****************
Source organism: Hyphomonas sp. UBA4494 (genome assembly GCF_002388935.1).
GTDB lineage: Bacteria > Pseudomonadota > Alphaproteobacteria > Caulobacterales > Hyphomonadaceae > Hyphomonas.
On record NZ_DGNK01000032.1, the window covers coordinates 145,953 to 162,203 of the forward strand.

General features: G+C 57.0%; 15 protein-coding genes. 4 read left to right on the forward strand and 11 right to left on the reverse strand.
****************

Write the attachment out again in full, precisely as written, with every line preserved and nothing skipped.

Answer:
Source organism: Hyphomonas sp. UBA4494 (genome assembly GCF_002388935.1).
GTDB lineage: Bacteria > Pseudomonadota > Alphaproteobacteria > Caulobacterales > Hyphomonadaceae > Hyphomonas.
On record NZ_DGNK01000032.1, the window covers coordinates 145,953 to 162,203 of the forward strand.

General features: G+C 57.0%; 15 protein-coding genes. 4 read left to right on the forward strand and 11 right to left on the reverse strand.